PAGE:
A further former approach entered at London Lodge, 600m east of the house, standing close to the junction where the London Road was diverted north-east away from the course of Akeman Street which ran through the park until the early C18. The large, highly ornate, timber-framed and white-painted lodge (late C19, probably William Huckvale, listed grade II) is flanked by two widely spaced flint and stone-dressed gate piers. From here the course of the former drive extends west across the park, flanked by a lime avenue, following the former course of Akeman Street. The drive, having crossed level ground for c 300m, descends into a dry valley, being carried across the bottom by a raised causeway. It then curves north up the west side of this valley, alongside the east boundary of the garden, to arrive at an iron gate giving access to the east side of the adjacent carriage sweep.

On the south side of Park Road, the approach from Aylesbury, 600m south-west of the house (outside the area here registered), lies West Lodge, a timber-framed and white-painted, single-storey late C19 lodge. Park Road gives way to Park Street, passing Tring Zoological Museum (William Huckvale 1889, 1908, 1972, listed grade II) standing 200m west of the house. This largely red-brick and half-timbered, purpose-built building was erected by the first Baron Rothschild for his son Lionel Walter Rothschild to house his natural history collection created in the late C19 and early C20. It was opened to the public in 1892. At the east end of Park Street, on the south side, stands a group of timber-framed, late C19 buildings, with a lodge at the east end. From here, 150m south-west of the house (the westerly point at which Akeman Street emerges from the estate, and at the western entrance to the area here registered), a raised former service drive (now disused) extends for c 50m north to the south-west corner of the former stable yard. It is flanked by yew trees, and beyond to the east by a high brick wall (C18). The drive formerly entered the stable yard (partially rebuilt as school premises, late C20).


Tring Park house (Sir Christopher Wren c 1682/3, remodelled after 1872, listed grade II*) lies close to the west boundary, towards the north corner of the site. The three-storey house is brick-built with stone dressings and a mansard roof. It retains much of the Wren structure, which was overlaid by late C19 detailing. A door towards the east end of the south, garden front opens onto the garden.

The two-storey east wing of the former stable yard, known as the Clock House (dated 1709, possibly by James Gibbs, now school accommodation, listed grade II*) stands c 50m west of the house, built of red brick. Its main entrance lies on the east front overlooking the service drive off the main north drive. The former stable yard to the west is now (1999) enclosed on the other three sides by late C20 school buildings replacing earlier stable buildings.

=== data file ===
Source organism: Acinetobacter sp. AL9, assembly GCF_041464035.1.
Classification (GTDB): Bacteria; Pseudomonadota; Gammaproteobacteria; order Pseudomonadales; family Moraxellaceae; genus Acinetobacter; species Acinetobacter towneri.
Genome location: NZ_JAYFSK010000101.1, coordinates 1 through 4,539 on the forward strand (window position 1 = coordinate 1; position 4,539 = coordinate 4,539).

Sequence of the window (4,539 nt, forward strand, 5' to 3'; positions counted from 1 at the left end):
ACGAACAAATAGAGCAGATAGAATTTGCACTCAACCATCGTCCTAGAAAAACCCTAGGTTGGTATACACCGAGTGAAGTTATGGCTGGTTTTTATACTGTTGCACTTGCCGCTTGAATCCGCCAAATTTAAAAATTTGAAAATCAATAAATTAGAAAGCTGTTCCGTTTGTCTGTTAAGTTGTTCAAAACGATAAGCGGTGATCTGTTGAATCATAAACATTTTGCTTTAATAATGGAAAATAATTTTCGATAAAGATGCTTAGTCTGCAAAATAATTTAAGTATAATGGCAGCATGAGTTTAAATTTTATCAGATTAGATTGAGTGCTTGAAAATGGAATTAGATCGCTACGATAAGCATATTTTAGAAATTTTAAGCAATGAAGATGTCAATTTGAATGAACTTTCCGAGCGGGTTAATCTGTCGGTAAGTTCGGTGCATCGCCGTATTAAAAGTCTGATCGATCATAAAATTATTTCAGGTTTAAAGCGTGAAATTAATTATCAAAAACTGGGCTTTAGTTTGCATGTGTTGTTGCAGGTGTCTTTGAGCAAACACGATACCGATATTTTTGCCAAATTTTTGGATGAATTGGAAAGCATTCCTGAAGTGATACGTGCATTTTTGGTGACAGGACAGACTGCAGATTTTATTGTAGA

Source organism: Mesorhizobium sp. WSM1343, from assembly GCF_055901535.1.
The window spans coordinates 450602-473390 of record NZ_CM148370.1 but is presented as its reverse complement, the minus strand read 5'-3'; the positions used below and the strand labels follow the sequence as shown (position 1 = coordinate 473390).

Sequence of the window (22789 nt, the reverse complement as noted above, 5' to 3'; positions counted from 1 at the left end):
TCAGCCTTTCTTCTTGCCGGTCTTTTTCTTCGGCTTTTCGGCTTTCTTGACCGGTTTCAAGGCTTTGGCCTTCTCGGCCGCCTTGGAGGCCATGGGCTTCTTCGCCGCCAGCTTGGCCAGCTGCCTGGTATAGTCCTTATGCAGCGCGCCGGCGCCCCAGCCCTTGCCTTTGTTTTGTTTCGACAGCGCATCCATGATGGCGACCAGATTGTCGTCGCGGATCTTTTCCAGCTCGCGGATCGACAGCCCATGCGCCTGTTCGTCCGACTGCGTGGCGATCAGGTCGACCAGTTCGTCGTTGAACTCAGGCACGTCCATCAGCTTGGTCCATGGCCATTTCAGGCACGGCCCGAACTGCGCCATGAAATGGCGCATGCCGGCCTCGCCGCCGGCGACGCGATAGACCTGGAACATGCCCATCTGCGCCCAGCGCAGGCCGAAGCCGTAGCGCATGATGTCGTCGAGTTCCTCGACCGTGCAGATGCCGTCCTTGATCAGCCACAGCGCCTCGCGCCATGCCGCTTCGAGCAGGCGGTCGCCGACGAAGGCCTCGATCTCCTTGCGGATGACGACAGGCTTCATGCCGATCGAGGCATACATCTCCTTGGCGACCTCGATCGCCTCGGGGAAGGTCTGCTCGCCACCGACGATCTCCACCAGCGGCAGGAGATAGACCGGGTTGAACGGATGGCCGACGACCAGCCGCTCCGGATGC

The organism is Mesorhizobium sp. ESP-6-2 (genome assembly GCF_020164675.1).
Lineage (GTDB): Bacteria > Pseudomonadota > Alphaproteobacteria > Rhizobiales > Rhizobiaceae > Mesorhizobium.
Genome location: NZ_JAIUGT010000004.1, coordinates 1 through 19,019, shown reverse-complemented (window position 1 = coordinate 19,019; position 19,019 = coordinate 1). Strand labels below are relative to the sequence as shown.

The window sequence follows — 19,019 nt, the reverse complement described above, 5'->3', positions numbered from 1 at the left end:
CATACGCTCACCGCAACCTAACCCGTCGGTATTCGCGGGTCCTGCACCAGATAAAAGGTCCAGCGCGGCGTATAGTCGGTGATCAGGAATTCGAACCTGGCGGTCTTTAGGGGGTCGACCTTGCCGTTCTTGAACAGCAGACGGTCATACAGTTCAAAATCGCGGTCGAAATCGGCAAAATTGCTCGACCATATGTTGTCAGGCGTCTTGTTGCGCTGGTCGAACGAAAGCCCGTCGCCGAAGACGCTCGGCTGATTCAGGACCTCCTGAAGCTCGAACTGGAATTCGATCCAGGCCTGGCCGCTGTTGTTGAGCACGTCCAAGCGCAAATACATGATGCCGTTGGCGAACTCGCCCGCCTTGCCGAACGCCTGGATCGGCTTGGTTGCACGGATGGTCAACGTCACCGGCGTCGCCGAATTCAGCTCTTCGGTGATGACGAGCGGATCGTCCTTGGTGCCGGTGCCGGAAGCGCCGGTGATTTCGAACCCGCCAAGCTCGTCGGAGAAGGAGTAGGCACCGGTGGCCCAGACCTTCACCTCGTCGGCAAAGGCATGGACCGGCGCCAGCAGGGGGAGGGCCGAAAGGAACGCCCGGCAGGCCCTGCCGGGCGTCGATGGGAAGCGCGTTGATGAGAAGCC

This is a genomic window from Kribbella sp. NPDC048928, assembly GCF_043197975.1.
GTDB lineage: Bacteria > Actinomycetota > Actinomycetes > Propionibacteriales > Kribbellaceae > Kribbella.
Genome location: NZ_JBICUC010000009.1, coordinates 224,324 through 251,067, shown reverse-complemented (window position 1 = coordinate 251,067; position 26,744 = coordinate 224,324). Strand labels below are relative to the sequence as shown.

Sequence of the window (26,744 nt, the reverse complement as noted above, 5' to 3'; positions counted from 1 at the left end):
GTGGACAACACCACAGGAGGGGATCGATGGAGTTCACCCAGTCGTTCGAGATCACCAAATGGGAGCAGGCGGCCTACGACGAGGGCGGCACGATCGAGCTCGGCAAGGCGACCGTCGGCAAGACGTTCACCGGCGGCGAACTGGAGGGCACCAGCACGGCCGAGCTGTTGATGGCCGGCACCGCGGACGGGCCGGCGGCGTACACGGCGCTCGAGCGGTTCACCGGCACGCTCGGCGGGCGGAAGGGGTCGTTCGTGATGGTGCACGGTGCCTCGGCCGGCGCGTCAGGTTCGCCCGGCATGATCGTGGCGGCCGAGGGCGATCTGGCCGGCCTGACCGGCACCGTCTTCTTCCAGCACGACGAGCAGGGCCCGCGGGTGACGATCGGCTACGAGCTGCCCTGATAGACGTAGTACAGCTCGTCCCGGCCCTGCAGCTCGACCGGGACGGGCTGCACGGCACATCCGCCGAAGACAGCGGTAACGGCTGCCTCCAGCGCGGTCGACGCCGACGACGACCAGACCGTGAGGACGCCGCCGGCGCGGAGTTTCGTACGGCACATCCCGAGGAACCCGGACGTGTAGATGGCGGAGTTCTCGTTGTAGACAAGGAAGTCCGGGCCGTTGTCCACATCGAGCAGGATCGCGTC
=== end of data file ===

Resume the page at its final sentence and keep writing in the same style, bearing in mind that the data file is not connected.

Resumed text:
The gardens lie to the west of the stables and south of the house. The area to the south is largely laid to informal lawn, reached from two doors in the south, garden front of the house. The main garden door, towards the east end, opens onto a small, raised, stone-paved terrace surrounded by a low stone parapet. From here steps lead south down to a gravel path running parallel to the south front; the path is also reached by the second garden door, at the west end of the main facade. The south front overlooks an informal level lawn, terminated c 75m from the house at a brick ha-ha. Beyond this lies an area of scrub leading to the park. The east side of the lawn is laid to hard tennis courts, screened from the lawn to the west by a tall hedge. The east boundary is marked by a tall golden yew hedge. On the west side of the main lawn the grass falls away slightly, leading to the C18 brick wall which forms the west boundary of this area, beyond which runs the remains of the service drive extending north from Park Street. Towards the north end of this west section stands a late C20 covered swimming pool, the north boundary of the area being formed by the south wing of the stables, now (1999) rebuilt as school buildings. In the early to mid C18 the area adjacent to the main south front of the house was laid to lawn, flanked by avenues, with a bosquet to the west of this with a small garden pavilion on its west edge. To the west of this, where the ground now falls away slightly, lay a kitchen garden.

At the west boundary of the south lawn, 50m from the house, a curved path flanked by flint walls leads down to a souterrain leading beneath the remains of the raised service drive, giving access to the western section of the garden, lying west of the stables. The tunnel emerges flanked by further flint retaining walls west of the course of the drive, covered by a round-arched iron frame over which climbers formerly made a green tunnel. Immediately west of this a lawn leads to a flight of stone steps (late C19) leading down to Lord Rothschild's tennis court, now enclosed by an overgrown (1999) yew hedge. North of this lies a long rectangular lawn flanked by earth banks planted with yews and other evergreens. This lawn is bisected by a late C20 school building, the northern half of the area containing various specimen ornamental trees. In the late C19 (OS 1899) this lawn was encircled by a mixed planting of trees enclosing an informal perimeter path (now, 1999, not visible).